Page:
Last Friday, a video feed put University of Montana economist Tom Power before a Montana State University Billings conference room full of citizens wary that more Montana and Wyoming coal mining could bring round-the-clock train traffic through downtown Billings. Before that happens, though, the coal companies plotting to tap southeastern Montana's massive deposits must overcome a geographic disadvantage.
"All due apologies to the Billings area," Power said, "but one of the chief disadvantages is that that coal is found literally in the middle of nowhere, at least...when it comes to where the demand for that coal is."
That would be Asia. The international energy consultancy Wood Mackenzie forecasted last week that U.S. coal exports will reach 500 million tons annually by 2030—about five times the current level. Much of it will come from the Powder River Basin, the West Virginia-sized deposit spanning southeastern Montana and northeastern Wyoming, which suggests that the advantages of that coal—its low price and low sulfur content—will overcome its isolation. New train tracks would go a long way toward solving the problem, which explains why BNSF and Arch Coal are trying to build the Tongue River Railroad to reach Montana's Otter Creek coal tracts.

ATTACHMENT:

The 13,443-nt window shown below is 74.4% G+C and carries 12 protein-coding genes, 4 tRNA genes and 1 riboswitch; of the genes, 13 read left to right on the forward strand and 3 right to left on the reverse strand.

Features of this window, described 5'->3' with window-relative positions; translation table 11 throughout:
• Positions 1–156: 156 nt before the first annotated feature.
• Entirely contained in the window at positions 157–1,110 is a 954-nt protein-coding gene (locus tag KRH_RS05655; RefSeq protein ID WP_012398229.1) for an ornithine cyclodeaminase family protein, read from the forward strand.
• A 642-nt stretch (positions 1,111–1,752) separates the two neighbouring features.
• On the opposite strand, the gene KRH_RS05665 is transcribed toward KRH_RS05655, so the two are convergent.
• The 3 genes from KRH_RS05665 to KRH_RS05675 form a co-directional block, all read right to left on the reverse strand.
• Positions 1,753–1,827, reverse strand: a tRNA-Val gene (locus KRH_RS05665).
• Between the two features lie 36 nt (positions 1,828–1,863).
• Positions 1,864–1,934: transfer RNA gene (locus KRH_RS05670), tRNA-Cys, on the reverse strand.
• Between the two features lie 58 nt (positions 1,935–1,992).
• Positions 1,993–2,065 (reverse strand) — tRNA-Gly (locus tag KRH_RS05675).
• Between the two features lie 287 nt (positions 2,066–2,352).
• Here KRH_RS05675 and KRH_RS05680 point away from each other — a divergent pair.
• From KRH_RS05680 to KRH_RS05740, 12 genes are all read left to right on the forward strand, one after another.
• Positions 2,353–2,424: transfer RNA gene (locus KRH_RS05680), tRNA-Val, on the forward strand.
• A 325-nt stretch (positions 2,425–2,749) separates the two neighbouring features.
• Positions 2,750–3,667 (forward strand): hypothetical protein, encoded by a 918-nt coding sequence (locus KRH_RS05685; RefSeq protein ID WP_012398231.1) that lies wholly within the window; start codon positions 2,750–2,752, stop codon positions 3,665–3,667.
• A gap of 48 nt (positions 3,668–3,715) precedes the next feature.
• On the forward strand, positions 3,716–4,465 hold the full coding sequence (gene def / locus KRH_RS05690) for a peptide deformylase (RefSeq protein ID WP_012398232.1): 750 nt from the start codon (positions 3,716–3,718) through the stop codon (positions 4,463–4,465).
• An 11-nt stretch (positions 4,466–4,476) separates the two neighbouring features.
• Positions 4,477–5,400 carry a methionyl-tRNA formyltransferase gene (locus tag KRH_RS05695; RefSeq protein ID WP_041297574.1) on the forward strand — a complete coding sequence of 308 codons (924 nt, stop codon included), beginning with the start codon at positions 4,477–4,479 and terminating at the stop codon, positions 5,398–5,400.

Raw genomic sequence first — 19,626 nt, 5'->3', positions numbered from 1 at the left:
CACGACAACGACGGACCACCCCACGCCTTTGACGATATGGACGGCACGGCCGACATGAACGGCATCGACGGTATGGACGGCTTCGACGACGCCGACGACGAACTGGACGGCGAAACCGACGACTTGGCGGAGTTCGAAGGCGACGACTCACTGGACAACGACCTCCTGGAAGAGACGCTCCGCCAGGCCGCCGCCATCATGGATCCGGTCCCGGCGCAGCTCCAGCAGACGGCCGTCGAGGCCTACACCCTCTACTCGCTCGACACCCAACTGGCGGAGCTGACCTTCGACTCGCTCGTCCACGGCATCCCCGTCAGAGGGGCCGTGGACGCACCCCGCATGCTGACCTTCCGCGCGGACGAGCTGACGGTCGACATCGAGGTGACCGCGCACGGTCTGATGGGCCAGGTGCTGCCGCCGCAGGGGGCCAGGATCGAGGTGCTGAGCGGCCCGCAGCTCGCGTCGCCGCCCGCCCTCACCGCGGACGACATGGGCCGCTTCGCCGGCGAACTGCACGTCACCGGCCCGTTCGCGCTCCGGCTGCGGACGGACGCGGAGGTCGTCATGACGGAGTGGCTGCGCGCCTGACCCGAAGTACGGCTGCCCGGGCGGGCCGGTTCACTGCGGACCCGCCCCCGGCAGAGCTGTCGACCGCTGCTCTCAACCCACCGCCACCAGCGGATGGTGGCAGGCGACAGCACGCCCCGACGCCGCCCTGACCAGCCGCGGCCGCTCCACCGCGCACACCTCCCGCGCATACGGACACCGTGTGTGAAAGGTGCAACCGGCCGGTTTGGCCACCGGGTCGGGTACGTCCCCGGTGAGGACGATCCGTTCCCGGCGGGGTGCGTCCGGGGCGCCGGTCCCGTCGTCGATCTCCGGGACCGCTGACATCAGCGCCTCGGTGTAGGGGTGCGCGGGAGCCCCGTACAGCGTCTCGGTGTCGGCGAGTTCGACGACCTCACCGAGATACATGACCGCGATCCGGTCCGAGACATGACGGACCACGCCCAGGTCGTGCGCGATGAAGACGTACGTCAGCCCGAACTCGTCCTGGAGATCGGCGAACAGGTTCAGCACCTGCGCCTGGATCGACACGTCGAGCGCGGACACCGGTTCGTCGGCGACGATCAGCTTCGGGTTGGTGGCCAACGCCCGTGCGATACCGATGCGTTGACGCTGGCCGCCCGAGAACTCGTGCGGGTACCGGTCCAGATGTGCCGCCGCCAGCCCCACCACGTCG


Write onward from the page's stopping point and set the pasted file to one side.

China could use the coal. Its large deposits in Inner Mongolia are "more in the middle of nowhere," Power said. Shipping Powder River Basin coal across the Pacific appears to make sense, economically.
It may not make sense to Montanans waiting at railroad crossings. Power estimates that if two proposed export terminals in Washington state are built, sending 140 million tons of coal across the ocean every year, about 60 coal trains, each more than 100 cars long, would cross Montana every day.
BNSF doubts it. "That's assuming all the facilities get built, they're operating at full capacity year-round because coal demand is that high, BNSF carries every ton of that coal and we route it through Billings," BNSF's Zak Anderson said. "I just don't think that's going to be the case."
Still, coal dust could be a problem. "The benefits of the coal trains go to the coal companies...The costs are coming to the individual citizens that happen to be living in the community, particularly the people who live along the tracks," said Robert Merchant, a Billings pulmonologist.